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2 DAYS until Thanksgiving: Time to set table

By Ann Tatko-Peterson
Tuesday, November 25th, 2008 at 8:05 am in Thanksgiving.

LLIFE HDY-TABLEDECOR 1 FTGrowing up, the dining room was always off limits 48 hours before Thanksgiving. That’s because my mother needed time to turn our table into something that looked as if it had jumped off the pages of “Better Homes & Garden.” She took table setting very seriously, right down to pulling out an illustrated table chart that showed exactly where every plate, bowl, glass and utensil belonged.

The first must-know in table setting is the basics (American-style): n Plates go 1 inch from the edge of the table. Flatware is lined up with the bottom of the plates: fork on the left; knife, with the blade turned toward the plate, and spoon go on the right. Bread-and-butter plates are set above the forks with the butter knife laid across it. If these are not used, the salad plates go here; otherwise they belong left of the forks. Flatware is arranged with the pieces used first on the outside. So, a salad fork goes to the left of the dinner fork. The exception is the dessert silverware, which goes above the plate. The water glass sits at the tip of the knife, with the wine or beverage glass to the right of the water glass. Coffee cups and saucers are placed to the right of the spoon or brought out with dessert. Napkins sit in the center of each plate, are tucked in wine glasses or are placed to the left of the fork.

But knowing where everything goes is only part of what is involved in setting the table for Thanksgiving. Now it’s time to give it a little style…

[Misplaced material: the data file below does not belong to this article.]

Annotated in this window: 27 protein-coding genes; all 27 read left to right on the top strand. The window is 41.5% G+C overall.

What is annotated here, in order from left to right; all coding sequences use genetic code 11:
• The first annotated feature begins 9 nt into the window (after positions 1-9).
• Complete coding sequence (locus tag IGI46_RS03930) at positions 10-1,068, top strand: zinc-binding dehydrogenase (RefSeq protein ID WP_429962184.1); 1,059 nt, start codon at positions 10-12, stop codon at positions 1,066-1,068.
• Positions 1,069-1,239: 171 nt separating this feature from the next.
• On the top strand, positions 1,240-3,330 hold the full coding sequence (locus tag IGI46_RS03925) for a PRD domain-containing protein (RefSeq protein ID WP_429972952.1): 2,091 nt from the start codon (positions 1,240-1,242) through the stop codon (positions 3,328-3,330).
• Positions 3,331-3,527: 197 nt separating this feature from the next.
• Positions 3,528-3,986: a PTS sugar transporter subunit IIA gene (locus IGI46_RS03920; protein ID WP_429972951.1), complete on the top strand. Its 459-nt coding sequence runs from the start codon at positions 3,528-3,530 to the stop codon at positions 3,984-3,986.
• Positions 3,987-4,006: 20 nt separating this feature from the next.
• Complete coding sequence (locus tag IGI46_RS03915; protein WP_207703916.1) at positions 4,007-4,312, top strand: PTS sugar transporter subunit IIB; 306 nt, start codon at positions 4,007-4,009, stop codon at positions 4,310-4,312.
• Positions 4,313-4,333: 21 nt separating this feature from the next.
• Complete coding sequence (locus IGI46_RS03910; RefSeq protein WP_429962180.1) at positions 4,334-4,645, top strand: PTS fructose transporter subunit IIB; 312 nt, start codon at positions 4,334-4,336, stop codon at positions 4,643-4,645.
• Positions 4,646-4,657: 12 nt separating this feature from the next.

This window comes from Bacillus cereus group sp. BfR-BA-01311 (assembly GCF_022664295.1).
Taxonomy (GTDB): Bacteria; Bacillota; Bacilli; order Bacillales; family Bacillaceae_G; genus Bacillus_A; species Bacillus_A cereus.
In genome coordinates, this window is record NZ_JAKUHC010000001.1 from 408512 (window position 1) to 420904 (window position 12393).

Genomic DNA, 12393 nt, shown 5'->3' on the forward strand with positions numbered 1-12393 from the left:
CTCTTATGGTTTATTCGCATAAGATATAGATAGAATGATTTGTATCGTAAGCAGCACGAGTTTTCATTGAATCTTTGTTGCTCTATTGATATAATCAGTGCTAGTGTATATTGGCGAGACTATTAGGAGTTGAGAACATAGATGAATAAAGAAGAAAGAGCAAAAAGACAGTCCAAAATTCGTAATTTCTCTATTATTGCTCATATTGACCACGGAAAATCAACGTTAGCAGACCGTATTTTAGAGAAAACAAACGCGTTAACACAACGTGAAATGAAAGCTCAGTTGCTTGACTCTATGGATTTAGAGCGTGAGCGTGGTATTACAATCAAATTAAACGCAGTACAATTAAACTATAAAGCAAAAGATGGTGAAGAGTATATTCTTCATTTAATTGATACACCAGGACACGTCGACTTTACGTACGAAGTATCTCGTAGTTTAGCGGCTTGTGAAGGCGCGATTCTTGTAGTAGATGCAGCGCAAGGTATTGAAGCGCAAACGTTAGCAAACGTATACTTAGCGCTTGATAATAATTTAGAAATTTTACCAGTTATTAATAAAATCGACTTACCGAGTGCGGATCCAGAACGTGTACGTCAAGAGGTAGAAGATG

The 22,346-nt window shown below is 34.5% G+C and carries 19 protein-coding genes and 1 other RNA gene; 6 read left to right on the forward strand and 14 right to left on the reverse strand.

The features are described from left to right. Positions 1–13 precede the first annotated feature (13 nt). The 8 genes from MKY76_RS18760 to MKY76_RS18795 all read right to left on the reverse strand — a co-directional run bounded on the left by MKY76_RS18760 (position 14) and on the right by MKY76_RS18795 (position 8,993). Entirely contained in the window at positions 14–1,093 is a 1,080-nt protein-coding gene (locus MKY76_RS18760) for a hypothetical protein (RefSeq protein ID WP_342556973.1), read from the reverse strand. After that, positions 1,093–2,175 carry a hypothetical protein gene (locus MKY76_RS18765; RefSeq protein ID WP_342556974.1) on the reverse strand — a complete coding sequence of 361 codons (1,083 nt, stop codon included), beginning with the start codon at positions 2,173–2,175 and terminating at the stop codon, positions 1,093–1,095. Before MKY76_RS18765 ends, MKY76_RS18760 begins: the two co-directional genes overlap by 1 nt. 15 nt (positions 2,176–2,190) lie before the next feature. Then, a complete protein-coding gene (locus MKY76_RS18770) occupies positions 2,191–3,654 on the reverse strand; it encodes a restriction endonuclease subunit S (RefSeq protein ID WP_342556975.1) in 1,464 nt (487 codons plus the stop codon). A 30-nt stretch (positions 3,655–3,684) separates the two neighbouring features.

MBRHere are a few tips from some experts: Mary Carol Garrity, author of “Nell Hill’s Entertaining in Style” (Andrews McMeel Publishing, $29.95), uses fall colors — rust, sage, amber — and incorporates elegant touches, such as menu cards with vintage drawings taken from old bookplates. William Yeoward, author of “Perfect Tables” (Cico Books, $29.95), uses antiques and vintage items to reflect “looking back to the past.” And Matthew Mead, author of “Entertaining Simple” (John Wiley & Sons, $24.95), emphasizes white ceramic plates and bowls, clear glasses and simple serving pieces because these “give a pleasing sense of visual order. When everything is the same color, the different shapes and silhouettes come to the fore.” (For more ideas, check out my Home & Garden article.)

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  1. Amalia Says:

    I was thinking of planting some rose bushes. Your blog post will be a lot of help.

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